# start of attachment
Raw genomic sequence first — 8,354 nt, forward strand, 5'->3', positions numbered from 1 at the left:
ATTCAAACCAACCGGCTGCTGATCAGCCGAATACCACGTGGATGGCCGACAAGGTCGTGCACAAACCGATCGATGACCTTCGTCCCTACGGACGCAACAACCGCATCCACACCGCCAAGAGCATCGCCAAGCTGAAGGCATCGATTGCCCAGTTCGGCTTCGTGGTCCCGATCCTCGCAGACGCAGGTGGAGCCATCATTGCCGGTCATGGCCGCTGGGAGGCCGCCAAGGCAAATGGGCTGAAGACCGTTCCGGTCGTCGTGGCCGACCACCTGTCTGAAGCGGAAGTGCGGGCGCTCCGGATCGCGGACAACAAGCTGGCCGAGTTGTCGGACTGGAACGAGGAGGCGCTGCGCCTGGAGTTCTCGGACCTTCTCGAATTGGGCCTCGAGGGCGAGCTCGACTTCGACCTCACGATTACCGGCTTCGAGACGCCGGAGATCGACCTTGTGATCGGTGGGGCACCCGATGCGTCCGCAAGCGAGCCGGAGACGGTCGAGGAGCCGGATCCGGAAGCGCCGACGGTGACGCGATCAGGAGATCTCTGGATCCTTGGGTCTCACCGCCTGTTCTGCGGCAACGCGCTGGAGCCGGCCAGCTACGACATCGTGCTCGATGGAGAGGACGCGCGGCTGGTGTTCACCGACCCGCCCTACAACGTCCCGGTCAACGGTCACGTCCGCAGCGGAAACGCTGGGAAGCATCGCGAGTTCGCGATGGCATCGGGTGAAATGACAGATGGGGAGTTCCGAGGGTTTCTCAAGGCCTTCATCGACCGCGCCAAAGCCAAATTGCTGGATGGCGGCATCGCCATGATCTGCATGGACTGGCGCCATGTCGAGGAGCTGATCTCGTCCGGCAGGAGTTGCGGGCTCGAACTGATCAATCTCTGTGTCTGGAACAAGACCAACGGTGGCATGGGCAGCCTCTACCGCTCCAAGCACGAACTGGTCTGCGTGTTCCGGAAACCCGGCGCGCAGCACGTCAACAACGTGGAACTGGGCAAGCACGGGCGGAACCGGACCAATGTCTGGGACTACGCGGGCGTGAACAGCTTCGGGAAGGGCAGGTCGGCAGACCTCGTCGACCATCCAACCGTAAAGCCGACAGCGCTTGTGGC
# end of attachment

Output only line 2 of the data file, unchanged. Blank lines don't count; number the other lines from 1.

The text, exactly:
ATTCAAACCAACCGGCTGCTGATCAGCCGAATACCACGTGGATGGCCGACAAGGTCGTGCACAAACCGATCGATGACCTTCGTCCCTACGGACGCAACAACCGCATCCACACCGCCAAGAGCATCGCCAAGCTGAAGGCATCGATTGCCCAGTTCGGCTTCGTGGTCCCGATCCTCGCAGACGCAGGTGGAGCCATCATTGCCGGTCATGGCCGCTGGGAGGCCGCCAAGGCAAATGGGCTGAAGACCGTTCCGGTCGTCGTGGCCGACCACCTGTCTGAAGCGGAAGTGCGGGCGCTCCGGATCGCGGACAACAAGCTGGCCGAGTTGTCGGACTGGAACGAGGAGGCGCTGCGCCTGGAGTTCTCGGACCTTCTCGAATTGGGCCTCGAGGGCGAGCTCGACTTCGACCTCACGATTACCGGCTTCGAGACGCCGGAGATCGACCTTGTGATCGGTGGGGCACCCGATGCGTCCGCAAGCGAGCCGGAGACGGTCGAGGAGCCGGATCCGGAAGCGCCGACGGTGACGCGATCAGGAGATCTCTGGATCCTTGGGTCTCACCGCCTGTTCTGCGGCAACGCGCTGGAGCCGGCCAGCTACGACATCGTGCTCGATGGAGAGGACGCGCGGCTGGTGTTCACCGACCCGCCCTACAACGTCCCGGTCAACGGTCACGTCCGCAGCGGAAACGCTGGGAAGCATCGCGAGTTCGCGATGGCATCGGGTGAAATGACAGATGGGGAGTTCCGAGGGTTTCTCAAGGCCTTCATCGACCGCGCCAAAGCCAAATTGCTGGATGGCGGCATCGCCATGATCTGCATGGACTGGCGCCATGTCGAGGAGCTGATCTCGTCCGGCAGGAGTTGCGGGCTCGAACTGATCAATCTCTGTGTCTGGAACAAGACCAACGGTGGCATGGGCAGCCTCTACCGCTCCAAGCACGAACTGGTCTGCGTGTTCCGGAAACCCGGCGCGCAGCACGTCAACAACGTGGAACTGGGCAAGCACGGGCGGAACCGGACCAATGTCTGGGACTACGCGGGCGTGAACAGCTTCGGGAAGGGCAGGTCGGCAGACCTCGTCGACCATCCAACCGTAAAGCCGACAGCGCTTGTGGC